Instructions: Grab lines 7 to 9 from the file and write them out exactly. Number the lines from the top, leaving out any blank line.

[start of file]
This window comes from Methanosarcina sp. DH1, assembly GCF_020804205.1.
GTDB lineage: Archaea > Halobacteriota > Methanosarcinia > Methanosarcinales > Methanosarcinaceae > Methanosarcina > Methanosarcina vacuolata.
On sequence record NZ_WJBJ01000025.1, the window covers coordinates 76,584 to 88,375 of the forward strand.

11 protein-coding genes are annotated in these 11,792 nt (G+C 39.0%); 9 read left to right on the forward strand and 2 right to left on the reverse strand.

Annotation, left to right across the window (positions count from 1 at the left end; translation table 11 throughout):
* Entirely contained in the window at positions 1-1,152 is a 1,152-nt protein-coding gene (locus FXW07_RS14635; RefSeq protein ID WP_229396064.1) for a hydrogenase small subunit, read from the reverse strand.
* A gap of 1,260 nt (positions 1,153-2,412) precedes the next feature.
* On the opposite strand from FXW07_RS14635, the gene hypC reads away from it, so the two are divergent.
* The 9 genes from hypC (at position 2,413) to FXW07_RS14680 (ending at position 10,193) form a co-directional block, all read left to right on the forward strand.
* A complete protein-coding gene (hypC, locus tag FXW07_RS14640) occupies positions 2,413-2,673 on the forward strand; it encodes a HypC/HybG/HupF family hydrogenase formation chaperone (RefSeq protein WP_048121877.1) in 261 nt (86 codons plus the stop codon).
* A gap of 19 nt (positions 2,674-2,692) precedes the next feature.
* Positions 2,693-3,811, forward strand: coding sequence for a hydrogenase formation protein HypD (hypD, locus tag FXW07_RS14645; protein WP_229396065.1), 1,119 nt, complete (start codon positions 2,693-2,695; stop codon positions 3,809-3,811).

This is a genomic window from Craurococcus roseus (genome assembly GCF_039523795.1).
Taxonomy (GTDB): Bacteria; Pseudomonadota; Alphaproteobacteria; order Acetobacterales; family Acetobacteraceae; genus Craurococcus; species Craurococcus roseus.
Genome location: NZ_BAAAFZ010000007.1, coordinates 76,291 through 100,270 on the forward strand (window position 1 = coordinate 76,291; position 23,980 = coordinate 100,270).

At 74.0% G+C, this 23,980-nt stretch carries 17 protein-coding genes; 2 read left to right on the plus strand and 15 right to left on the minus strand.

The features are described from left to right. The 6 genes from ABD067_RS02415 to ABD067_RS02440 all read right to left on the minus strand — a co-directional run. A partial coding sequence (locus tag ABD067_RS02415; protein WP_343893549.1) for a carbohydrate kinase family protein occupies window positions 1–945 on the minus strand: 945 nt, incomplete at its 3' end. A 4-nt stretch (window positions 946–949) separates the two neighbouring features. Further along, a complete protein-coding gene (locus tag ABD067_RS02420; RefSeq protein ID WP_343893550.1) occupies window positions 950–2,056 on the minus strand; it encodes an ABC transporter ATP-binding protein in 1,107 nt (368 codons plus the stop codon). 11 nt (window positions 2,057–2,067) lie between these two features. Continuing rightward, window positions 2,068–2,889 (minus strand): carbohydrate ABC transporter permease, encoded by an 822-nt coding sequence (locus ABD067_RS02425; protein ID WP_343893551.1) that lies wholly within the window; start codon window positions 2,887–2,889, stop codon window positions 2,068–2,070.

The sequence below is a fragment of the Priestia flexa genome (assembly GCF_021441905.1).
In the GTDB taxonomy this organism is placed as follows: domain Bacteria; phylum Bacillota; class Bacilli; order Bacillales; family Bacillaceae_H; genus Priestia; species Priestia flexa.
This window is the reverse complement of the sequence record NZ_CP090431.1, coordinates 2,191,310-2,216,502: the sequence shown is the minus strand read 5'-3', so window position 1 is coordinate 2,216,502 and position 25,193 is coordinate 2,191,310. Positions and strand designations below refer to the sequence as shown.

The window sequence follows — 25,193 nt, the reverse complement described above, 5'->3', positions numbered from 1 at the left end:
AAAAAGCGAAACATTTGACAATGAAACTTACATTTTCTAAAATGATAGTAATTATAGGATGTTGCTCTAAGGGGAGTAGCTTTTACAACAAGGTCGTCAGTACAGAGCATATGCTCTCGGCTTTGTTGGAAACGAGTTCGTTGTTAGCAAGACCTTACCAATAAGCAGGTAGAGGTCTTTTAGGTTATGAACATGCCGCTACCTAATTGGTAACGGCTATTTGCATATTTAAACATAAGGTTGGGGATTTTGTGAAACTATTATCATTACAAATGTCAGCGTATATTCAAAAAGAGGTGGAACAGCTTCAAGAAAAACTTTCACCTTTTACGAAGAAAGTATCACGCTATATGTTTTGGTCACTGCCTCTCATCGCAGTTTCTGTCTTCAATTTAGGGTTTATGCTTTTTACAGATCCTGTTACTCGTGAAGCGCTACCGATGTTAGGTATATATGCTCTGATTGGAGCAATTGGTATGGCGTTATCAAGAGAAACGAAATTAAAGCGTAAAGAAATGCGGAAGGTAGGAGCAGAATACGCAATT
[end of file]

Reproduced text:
* A gap of 1,260 nt (positions 1,153-2,412) precedes the next feature.
* On the opposite strand from FXW07_RS14635, the gene hypC reads away from it, so the two are divergent.
* The 9 genes from hypC (at position 2,413) to FXW07_RS14680 (ending at position 10,193) form a co-directional block, all read left to right on the forward strand.